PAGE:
By Lindsay Benton
Lindsay is a recent Liberty University graduate and a former Wycliffe USA summer intern.
Many of us have heard the story of Wycliffe founder William Cameron Townsend—also known as Uncle Cam—who traveled the villages of Guatemala attempting to sell Spanish Bibles in the early 1900s. Uncle Cam soon discovered that many Guatemalans couldn’t understand these Bibles, because their primary language was Cakchiquel, which had never been written down and didn’t have a translation of the Scriptures. This hit home for Uncle Cam. If the Guatemalan people could not understand the Bible in their primary language, then they could not read or hear about the grace of God in sending His son Jesus Christ to save sinners.
God put it on Uncle Cam’s heart to live among the people in Guatemala. He was compelled to learn Cakchiquel in hopes of one day translating the New Testament into it. But the process of learning the language, recording it in written form, and translating the Bible was not a short or easy process. Many words and passages in the English Bible, which Uncle Cam was familiar with, had different meanings in the Cakchiquel culture. This did not stop him from dedicating years of his life to build relationship with the people and encourage their understanding of the Bible. “You have to learn the language accurately,” said Uncle Cam. “You can’t hand a book to these tribes and say, ‘This is God’s Word,’ if it’s full of grammatical errors. You’ve got to do a good scientific job. And that takes years—to learn the language and then translate the New Testament.”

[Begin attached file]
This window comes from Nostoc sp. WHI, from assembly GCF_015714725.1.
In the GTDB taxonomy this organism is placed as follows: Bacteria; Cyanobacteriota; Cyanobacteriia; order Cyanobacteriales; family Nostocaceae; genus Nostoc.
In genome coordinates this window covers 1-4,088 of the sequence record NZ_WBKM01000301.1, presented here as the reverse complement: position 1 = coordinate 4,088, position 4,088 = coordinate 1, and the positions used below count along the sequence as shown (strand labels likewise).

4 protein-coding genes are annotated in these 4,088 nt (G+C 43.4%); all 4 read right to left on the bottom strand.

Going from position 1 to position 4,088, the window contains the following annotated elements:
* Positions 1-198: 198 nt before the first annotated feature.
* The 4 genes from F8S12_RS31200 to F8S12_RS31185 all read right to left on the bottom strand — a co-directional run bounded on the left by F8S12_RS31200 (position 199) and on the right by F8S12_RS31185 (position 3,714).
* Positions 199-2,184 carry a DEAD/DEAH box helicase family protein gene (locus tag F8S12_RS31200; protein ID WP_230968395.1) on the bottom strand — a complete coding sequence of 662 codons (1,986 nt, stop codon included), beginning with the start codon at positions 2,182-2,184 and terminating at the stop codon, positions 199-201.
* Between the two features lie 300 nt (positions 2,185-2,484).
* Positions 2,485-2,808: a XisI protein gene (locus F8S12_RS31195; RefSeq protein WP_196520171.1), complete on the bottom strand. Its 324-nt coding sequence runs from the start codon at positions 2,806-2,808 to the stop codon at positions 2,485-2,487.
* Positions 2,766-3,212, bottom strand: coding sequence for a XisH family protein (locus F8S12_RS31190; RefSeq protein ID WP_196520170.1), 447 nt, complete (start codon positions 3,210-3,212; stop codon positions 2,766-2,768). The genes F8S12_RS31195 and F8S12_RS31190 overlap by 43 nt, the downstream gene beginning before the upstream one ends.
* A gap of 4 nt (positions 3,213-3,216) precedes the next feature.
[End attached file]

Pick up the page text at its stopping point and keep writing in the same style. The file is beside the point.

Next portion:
If people in Guatemala did not have Bibles in a language that spoke to their heart, then how many more people groups worldwide did not have a Bible in their heart language? As a result, Uncle Cam organized Wycliffe Bible Translators in 1943, years after he first arrived in Guatemala in 1917. His mission had transformed from selling Bibles to making them available in every language that needed a translation.
The name “Wycliffe” came from the reformation scholar and Oxford professor John Wycliffe. In the 14th century, Wycliffe rebelled against the Roman Catholic Church by translating the Bible in a language the common person could understand. His actions took courage because, at the time, the people of England could only receive the Bible through the priests or read it in the Greek, Hebrew, and Latin languages. The translation came from Latin because it was the only source available to him. Because he translated the Bible into the common language, John Wycliffe was ridiculed by the church even after his death. Religious leaders dug up his remains and burned them as a result of his devotion to Bible translation. One of Wycliffe’s supporters, John Hus, promoted the idea of common persons reading the Bible in a recognizable language. Huss was threatened by the Roman Catholic Church and later burned at the stake in 1415.
Because Wycliffe chose to make the Bible available to everyone, he was known for his English Bible translation across Europe. Like current missionaries who serve overseas, sacrificing time and energy while pouring into the lives of unreached people groups, God used men like John Wycliffe and William Cameron Townsend to affect generation upon generation through the power of God’s Word.
Today, Wycliffe has aided Bible translation projects in over two thousand languages. However, there are over nineteen hundred languages that still need a Bible translation project started. Will you join the team at Wycliffe and fulfill the need for Bible translations around the world by praying, going, or partnering with us financially? Help us reach these Bibleless people groups and spread the Word of God to all the nations.